Are you still weighing the costs and benefits of upgrading your lighting system to LED? The cost of LED fixtures has dropped dramatically in recent years, making the positive return on investment hard to argue with. What's more, LEDs are known for their energy efficiency and long life, which in turn gives maintenance crews more time to spend on priority projects, rather than replacing lamps.
According to a recent report, the increasing need for low electricity consumption across the globe is spurring significant growth in the LED market. Several countries, including the United Kingdom, Germany, Switzerland, Mexico, and China have banned the use of inefficient incandescent bulbs and are promoting the adoption of LED lights. The U.S. Department of Energy predicted that in the United States alone, widespread use of LED light bulbs could save about 348 terawatt hours (TWh) of electricity by 2027 (compared to no LED use). This is the equivalent annual electrical output of 44 large electric power plants (1000 megawatts each), and a total savings of more than $30 billion at today's electricity prices.
Is it “buyer beware” when it comes to choosing the right LED-compatible control?
As LED technology began to emerge, it was discovered that LED lights function differently than other types of luminaires and should be paired with controls that are designed specifically to handle the inrush current that LED drivers require on start-up. High inrush currents can cause damage to controls in a number of ways: Significant electrical sparks can occur during switching, causing pitting and wear on the relay’s contact surface; the current can weld relay contacts and other switching devices.
pioneered a comprehensive testing approach at the company’s laboratory, located within its Spring Grove, Illinois headquarters, to help assure electrical contractors, distributors, and specifying engineers that their controls would match LED lighting loads over the life of the their lamps.
Since there was no single industry standard for testing controls used for LED lighting, took the best information from NEMA 410 and UL standards, and combined it into a testing scenario for their products that could show true performance with electronic ballasts for LED. Based on these standards, they simulated actual field performance for the life of LED lamps under repeatable test case scenarios. Products were tested at full load to 5, 10, and 15k ON/OFF cycles with NEMA 410 inrush load characteristics. The company’s testing certifies that entire line of controls is not only LED-compatible, but that it mirrors the life expectancy of electronic ballast-operated LED fixtures.
As a result, contractors and distributors can consult with sales and technical support teams to get performance metrics on the company’s portfolio of products with LED lamp applications. It is especially helpful when a contractor mistakenly suspects that a switch has failed because it’s defective or there has been a power surge.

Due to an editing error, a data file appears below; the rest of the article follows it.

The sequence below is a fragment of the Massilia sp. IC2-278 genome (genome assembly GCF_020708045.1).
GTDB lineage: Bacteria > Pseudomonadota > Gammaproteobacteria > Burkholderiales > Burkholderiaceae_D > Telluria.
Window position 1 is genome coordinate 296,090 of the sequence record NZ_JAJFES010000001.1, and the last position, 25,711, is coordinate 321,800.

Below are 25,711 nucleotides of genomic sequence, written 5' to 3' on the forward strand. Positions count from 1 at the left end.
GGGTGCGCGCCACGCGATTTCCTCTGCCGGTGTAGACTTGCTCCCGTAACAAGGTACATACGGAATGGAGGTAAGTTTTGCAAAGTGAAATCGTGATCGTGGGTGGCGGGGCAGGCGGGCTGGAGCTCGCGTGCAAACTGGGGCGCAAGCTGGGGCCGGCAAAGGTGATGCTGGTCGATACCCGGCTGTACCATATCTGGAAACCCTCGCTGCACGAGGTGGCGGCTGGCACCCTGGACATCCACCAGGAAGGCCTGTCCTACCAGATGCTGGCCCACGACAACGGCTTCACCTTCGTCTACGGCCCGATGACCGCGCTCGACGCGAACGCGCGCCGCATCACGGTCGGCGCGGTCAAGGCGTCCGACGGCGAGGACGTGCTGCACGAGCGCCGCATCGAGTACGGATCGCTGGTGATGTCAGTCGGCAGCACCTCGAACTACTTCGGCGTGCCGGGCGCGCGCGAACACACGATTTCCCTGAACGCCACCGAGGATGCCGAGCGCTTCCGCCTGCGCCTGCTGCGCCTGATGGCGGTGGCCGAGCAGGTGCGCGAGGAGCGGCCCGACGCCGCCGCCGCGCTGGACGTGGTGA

In one instance, a contractor in Detroit, Michigan, was puzzled when traditional photocontrols were failing on many of the new LED fixtures installed on a large exterior lighting project. The failures did not make sense since the lights were all wired on the same circuit. Meanwhile, a lighting designer in Panama was experiencing the exact same issue - traditional lighting controls specified for an interior LED lighting project were failing. applied their testing methodology knowledge and concluded that inrush current issues were to blame in both instances.
As LED lighting technology evolves, more efficient electronic ballast designs have appeared, many of which employ circuits that limit inrush current transients, while allowing for higher energy efficiencies. However, there is still broad variability in electronic ballast designs, resulting in a wide range of inrush current characteristics. New electronic ballasts produce inrush currents at turn-on that can cause premature relay contact failures. Although these are typically short events, these inrush currents can climb as high as 100 times the nominal operating levels!
remains committed to researching and testing the effects of high inrush current on controls. Extensive research continues to be conducted at the company’s lab on the importance of matching the extended lifespan of LED fixtures to a more complex control.
Since there's still no universal standard for testing lighting controls that are paired with LED fixtures, it is important to choose a product from a manufacturer you can trust. A well-designed LED control should not only work, it should work throughout the life of the lighting application to ensure both the cost-savings and maintenance-free benefits of the technology are realized.
At Intermatic, we're so confident in their testing procedures and designs that select products, like twist lock Photocontrols, have a 10- to 20-year design life and a 6- to 12-year product warranty; Self-Adaptive In-Wall Occupancy Sensors and Heavy-Duty Programmable Timers feature a 5-year warranty; and ET Advanced Astronomic Time Switches are backed with a 3-year warranty.
To learn more protecting your LED lighting controls from damage, read our in-depth white paper about technical solutions to minimize high inrush current events.